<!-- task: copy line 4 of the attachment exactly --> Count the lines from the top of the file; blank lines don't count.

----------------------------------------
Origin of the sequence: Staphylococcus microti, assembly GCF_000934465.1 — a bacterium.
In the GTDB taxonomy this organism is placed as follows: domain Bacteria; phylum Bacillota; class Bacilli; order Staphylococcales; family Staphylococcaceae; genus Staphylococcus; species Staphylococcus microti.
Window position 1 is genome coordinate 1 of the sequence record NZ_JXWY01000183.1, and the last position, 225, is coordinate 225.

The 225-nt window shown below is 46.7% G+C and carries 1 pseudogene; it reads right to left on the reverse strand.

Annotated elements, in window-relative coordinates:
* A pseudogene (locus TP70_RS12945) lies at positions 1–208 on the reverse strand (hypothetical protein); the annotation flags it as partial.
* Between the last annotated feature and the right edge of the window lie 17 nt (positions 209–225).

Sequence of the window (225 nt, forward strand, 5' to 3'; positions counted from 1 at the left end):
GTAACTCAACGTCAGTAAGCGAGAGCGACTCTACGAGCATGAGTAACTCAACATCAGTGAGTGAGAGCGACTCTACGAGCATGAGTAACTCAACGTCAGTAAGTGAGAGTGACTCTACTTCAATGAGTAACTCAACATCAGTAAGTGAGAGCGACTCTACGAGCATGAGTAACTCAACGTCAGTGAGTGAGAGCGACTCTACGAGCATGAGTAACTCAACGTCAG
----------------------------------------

The 225-nt window shown below is 46.7% G+C and carries 1 pseudogene; it reads right to left on the reverse strand.